The big picture: If you’ve got some spare GPU horsepower now is the time to put it to good use; by simulating molecular dynamics you can contribute to a dataset that could help researchers find a cure to the coronavirus.

The Pande Lab at Stanford University has been running distributed compute network Folding@home for nearly twenty years for disease research using the idle processing resources of home personal computers. Today the lab has put it its network to work to better understand coronavirus.

Folding@home combines the power of thousands of individual home systems and treats each of them as a node in a supercomputer. Each node simulates molecular dynamics like “protein folding” and “computational drug design.” In the end, all the results are combined into a dataset of interactions that are made available to researchers. According to Wikipedia, Folding@home is one of the world's fastest computing systems, with a speed of approximately 98.7petaFLOPS as of March 2020.

I personally signed up to fold this morning and my system just finished computing one “work unit.” Despite a detailed explanation, I understood nothing about what my computer was just doing apart from that the simulation involved exactly 62,227 atoms. Folding@home project's reputation precedes it, so while I may not know how this is beneficial in the fight against coronavirus, listed on their website is a list of academic publications using data from the network’s research into cancer, Parkinson’s, Alzheimer’s, and other conditions, and a list of very grateful researchers.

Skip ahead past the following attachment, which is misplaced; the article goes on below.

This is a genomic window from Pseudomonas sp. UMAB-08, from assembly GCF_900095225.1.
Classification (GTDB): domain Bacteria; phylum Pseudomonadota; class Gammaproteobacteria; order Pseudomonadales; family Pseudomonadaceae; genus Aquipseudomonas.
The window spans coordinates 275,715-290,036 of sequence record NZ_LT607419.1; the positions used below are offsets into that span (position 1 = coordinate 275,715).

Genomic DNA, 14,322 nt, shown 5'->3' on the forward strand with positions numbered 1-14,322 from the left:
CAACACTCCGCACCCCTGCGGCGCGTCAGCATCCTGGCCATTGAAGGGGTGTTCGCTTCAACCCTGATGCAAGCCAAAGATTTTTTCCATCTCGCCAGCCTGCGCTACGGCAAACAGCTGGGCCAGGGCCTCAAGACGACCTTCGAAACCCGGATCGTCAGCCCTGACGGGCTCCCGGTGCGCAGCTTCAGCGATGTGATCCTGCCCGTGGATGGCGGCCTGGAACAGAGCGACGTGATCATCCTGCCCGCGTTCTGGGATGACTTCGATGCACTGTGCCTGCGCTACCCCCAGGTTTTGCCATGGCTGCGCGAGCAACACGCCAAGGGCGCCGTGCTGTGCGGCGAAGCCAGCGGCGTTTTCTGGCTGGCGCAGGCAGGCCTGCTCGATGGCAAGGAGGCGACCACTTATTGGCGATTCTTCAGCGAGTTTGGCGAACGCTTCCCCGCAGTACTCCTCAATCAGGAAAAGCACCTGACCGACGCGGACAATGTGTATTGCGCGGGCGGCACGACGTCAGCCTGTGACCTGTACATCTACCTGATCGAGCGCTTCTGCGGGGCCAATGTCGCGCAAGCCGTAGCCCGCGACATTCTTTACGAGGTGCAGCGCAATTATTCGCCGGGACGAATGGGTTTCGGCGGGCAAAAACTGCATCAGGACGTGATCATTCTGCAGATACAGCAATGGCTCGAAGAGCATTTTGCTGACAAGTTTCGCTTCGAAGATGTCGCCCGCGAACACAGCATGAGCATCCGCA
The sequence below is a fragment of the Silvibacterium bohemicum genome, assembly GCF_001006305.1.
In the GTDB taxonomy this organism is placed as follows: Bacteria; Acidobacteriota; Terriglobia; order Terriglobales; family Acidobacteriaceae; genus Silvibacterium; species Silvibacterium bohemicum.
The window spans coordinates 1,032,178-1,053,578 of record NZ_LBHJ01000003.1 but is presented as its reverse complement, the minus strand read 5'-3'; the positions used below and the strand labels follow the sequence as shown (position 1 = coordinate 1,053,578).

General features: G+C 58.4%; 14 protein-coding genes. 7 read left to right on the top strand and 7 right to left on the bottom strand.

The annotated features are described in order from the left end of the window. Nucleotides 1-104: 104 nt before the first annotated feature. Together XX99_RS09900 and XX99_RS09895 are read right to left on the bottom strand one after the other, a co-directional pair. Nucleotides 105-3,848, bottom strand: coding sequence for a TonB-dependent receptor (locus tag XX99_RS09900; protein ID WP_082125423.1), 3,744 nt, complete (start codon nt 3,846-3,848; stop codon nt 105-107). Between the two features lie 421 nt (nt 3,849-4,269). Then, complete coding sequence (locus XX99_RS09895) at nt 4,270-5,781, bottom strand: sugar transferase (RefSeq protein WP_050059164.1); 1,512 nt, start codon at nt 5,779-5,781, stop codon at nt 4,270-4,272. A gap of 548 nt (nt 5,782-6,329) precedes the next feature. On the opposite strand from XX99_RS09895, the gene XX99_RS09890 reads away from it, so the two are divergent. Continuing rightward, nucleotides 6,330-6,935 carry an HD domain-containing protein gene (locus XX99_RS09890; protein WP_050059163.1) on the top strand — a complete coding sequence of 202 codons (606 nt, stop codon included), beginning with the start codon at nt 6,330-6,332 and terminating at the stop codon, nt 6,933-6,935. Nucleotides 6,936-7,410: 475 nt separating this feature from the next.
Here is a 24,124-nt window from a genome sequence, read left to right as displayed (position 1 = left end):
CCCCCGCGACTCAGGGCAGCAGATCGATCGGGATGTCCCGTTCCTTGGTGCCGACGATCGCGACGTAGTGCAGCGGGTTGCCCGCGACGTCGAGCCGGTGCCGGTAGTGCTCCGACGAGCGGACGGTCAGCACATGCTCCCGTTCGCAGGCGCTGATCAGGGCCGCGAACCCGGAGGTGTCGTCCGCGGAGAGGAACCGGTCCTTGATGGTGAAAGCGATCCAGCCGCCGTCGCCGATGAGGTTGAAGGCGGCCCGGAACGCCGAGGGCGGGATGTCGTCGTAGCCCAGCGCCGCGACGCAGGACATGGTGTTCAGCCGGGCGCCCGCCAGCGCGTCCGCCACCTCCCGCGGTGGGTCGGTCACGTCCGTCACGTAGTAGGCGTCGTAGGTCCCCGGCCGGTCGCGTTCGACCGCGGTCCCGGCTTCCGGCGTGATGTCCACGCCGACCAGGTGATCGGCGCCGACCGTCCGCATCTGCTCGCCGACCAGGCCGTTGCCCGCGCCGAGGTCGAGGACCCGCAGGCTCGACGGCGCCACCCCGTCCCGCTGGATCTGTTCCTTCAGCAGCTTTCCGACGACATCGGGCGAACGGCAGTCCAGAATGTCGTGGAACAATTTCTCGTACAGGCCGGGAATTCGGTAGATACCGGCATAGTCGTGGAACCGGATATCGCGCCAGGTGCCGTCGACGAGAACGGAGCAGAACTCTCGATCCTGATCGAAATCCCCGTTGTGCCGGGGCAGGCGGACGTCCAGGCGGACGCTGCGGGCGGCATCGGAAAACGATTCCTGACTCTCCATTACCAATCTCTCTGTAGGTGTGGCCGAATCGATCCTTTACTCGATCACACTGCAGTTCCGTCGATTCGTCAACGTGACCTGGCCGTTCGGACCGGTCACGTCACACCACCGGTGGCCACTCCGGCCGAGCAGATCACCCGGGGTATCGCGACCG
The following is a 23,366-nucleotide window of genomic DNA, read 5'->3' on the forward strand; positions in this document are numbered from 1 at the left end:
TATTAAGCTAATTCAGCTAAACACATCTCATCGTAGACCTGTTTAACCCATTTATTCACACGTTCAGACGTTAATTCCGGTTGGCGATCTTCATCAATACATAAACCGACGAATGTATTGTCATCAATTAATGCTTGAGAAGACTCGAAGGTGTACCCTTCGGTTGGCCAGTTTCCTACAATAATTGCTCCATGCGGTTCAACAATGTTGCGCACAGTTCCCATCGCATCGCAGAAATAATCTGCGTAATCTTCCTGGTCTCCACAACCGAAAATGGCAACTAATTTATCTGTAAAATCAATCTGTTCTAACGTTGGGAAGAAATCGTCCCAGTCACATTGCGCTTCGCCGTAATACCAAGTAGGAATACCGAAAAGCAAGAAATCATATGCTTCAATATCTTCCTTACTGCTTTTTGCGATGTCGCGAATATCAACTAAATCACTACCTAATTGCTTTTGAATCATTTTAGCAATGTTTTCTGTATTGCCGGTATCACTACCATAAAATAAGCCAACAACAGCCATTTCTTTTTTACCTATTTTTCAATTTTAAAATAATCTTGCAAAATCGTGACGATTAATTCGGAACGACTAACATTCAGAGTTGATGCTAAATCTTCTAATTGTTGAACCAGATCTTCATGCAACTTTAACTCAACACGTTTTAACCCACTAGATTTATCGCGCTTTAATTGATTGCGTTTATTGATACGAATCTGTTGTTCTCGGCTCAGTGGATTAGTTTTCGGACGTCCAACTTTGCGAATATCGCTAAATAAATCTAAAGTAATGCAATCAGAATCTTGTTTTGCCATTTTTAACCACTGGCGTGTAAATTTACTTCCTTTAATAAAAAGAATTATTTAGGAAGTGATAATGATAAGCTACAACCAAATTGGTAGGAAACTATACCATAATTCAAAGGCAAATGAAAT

Do note, folding is not for every system. It’s pretty intensive. There are three performance tiers, though as far as I can tell “medium” and “full” do the same thing: both pin my hexacore processor at 100% utilization and my RTX graphics card at about 40%. The “light” setting reduces the processor’s load to about 40% and seems to alternate between using the processor and graphics card. Memory and storage utilization are setting agnostic and very low, and the process is offline once a small initial file is downloaded.

There are no issues with system slowdown, however. The program can be set to turn on automatically when the system is idle and pause upon user activity. Although, even at “full” power my system hasn’t slowed down at all while writing this article; folding is designed to be an adaptable workload that scales down utilization as other applications require it. And of course, you can just turn it off through a simple browser interface.

I’m going to continue to run the software in the hope that it makes a difference. If you’d like to do so as well, you can download it here.